Periodontal disease is considered as an important cause of drooling in dogs. If your bulldog has not been given regular dental checkup and hygiene, there is a possibility of tartar build up, an important predisposing factor of gum infections.
A decaying tooth or a fractured one can also cause drooling. If your bulldog suffers from certain teeth problems, bad breath or halitosis may be one of the signs that you can easily find out on your own.
Drooling is also almost always present when some toxic substance has been ingested by your dog. It is often observed a few minutes after ingestion of the poisonous substance. In most cases of poisoning, vomiting, diarrhea, and seizures may accompany drooling.
Chocolates, grapes, raisins, garlic or xylitol in chewing gum can be toxic for your dog. When intentionally given or accidentally accessed and ingested, initial signs of poisoning will be drooling.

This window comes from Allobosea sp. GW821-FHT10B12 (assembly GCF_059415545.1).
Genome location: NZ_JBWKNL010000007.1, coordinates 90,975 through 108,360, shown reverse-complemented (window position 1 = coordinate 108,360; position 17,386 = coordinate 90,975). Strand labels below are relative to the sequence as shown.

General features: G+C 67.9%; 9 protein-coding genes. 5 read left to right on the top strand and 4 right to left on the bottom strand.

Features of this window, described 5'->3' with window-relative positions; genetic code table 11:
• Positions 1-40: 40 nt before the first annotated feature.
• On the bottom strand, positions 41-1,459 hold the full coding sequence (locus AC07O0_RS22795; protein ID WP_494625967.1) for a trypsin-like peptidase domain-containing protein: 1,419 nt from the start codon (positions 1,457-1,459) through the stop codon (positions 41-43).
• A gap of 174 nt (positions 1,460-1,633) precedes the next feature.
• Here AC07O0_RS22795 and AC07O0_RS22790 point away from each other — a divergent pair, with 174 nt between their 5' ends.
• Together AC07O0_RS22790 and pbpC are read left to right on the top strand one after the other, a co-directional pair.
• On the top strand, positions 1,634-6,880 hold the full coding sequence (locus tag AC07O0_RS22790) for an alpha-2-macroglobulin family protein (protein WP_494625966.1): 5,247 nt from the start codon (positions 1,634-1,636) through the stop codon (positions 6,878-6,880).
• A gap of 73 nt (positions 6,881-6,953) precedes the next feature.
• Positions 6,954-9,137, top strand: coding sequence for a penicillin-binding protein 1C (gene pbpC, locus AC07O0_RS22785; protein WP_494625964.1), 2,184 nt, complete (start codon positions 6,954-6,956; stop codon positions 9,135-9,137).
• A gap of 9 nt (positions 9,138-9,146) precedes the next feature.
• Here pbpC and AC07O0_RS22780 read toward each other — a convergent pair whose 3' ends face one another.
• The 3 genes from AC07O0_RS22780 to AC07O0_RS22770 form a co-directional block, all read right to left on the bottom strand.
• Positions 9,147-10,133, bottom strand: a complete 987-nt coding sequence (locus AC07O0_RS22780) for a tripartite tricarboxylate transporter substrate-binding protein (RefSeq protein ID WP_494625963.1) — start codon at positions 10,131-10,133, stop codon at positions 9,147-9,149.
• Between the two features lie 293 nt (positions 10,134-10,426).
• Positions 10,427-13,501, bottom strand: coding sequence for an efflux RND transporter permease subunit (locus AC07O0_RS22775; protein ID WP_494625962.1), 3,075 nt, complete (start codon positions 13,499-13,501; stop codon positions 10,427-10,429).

The pain caused by injuries or tumors inside the mouth can also lead to drooling. You can easily spot any of these abnormalities and bring it to the attention of your veterinarian.
When a bone splinter or an object gets stuck in your dog’s throat, teeth, or gums, drooling is also a common manifestation. You can assess the situation to determine whether you can easily move the offending object without causing unnecessary harm or if it is not possible, you may need to seek the professional opinion of your vet.
Dogs infected with rabies usually drool because the virus that causes the disease attacks the nervous system and causes paralysis of the throat muscles thus the dog drools because it is unable to swallow its saliva.
Drooling may also indicate Liver Disease and many other health conditions that need to be diagnosed in order to correctly address the problem.